I went with the team. We dispensed some more liquid morphine for pain control, counselled further on the diagnosis and prognosis, and assessed the complex social issues with the help of our social worker. It was team work in action!

This all required a lot of work, but as I was to learn, success in palliative care in not measured in numbers of patients seen, but rather in meaningful improvements in patient’s lives. 

2. Palliative care offers something other specialities can’t: time

I am never going to forget the effort put in by a PCST nurse with one grandmother who was resisting the idea of nasogastric tube feeding for her four year old granddaughter. 

She could only be convinced after more than two hours of patiently discussing her issues and fear. It required time as well as empathy and understanding.

It would be easy to get frustrated at this kind of situation, but the Umodzi team recognises that holistic care should extend to the family also. 

If surgeons save lives on the operating theatre, then the Umodzi team save lives with their conversations!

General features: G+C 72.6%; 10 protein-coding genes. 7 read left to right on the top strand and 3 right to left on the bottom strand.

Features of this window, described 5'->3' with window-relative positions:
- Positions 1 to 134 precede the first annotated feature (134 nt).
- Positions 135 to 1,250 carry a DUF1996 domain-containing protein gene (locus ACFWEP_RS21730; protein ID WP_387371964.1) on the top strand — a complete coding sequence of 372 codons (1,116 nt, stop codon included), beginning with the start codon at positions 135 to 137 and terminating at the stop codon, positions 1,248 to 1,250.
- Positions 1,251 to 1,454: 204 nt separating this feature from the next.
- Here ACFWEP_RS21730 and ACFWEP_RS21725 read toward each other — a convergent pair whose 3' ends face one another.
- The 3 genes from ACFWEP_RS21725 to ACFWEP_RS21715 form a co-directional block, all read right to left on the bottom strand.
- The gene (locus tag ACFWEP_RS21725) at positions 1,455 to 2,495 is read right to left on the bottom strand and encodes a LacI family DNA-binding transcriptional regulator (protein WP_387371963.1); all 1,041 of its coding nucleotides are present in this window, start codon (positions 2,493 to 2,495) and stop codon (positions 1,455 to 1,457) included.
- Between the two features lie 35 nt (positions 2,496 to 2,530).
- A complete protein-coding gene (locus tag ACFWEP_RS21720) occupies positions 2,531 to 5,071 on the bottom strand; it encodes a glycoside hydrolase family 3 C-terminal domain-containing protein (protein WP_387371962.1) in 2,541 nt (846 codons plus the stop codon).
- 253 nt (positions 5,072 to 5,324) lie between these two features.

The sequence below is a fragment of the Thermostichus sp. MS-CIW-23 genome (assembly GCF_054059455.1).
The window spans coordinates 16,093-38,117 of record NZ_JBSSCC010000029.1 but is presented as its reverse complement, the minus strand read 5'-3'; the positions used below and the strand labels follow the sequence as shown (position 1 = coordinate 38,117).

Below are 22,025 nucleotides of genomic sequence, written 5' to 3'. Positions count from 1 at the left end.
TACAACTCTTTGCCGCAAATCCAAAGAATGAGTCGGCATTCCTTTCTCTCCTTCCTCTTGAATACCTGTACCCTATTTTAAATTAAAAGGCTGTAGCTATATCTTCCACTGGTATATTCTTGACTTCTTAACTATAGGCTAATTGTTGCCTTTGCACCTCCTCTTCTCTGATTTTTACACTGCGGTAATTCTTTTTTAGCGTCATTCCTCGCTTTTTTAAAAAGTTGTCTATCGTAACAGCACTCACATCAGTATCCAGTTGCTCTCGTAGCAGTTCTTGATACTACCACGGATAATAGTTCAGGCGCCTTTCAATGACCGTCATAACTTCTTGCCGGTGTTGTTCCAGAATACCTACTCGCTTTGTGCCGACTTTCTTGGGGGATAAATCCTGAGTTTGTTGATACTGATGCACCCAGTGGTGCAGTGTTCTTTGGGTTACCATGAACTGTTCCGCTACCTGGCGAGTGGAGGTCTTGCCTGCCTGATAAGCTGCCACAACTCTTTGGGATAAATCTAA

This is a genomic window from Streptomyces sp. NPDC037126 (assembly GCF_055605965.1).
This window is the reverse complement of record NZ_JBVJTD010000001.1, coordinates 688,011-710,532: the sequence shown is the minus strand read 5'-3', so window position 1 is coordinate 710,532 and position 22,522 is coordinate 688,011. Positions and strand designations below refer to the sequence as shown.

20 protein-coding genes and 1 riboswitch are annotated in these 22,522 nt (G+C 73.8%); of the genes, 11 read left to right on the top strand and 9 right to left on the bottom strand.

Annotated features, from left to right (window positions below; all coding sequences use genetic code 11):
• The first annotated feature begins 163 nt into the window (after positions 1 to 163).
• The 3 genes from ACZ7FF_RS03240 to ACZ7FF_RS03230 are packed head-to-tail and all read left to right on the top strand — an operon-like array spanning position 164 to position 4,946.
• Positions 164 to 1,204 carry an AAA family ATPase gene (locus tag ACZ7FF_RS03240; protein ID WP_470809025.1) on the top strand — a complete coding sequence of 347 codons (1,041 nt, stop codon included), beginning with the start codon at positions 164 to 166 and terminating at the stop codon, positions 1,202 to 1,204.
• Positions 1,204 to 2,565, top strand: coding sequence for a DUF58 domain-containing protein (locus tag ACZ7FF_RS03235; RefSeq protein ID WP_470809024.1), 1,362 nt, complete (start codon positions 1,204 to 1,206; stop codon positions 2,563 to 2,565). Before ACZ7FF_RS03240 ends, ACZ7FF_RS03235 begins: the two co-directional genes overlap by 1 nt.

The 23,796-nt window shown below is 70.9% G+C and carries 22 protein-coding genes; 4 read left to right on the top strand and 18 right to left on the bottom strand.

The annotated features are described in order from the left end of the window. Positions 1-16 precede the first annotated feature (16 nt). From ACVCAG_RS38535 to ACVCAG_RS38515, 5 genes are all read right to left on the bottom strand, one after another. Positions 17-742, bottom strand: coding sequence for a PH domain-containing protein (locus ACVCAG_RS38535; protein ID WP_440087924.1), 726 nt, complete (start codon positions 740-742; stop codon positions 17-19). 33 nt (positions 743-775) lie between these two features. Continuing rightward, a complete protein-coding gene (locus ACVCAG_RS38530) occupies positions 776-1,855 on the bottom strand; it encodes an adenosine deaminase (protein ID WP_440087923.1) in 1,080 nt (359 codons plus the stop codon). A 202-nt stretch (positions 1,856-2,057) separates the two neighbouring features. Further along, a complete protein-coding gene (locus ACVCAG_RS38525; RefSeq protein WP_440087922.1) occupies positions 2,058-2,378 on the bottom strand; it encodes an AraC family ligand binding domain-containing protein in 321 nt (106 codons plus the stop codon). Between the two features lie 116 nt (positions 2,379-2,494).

3. An effective team is a happy team

Teamwork in palliative care is recognised as an important ingredient for success. I saw some great examples of effective multidisciplinary team work at PCST. 

The passion of the team was inspiring, and each was an important advocate for furthering good palliative care. 

While I was there, the team was organising Palliative Care Day events at district hospital level, and welcomed with open arms independent NGOs and groups who were interested in establishing palliative care in other areas, and were even planning airtime on radio shows!

The weekly team meetings helped raise any issues and encouraged this team spirit. Each person looked out for the other. They pray together and have set a Wednesday morning as a day of prayer for the team. Indeed, I even heard team was referred to as “my family”!

4. Our presence is a service in itself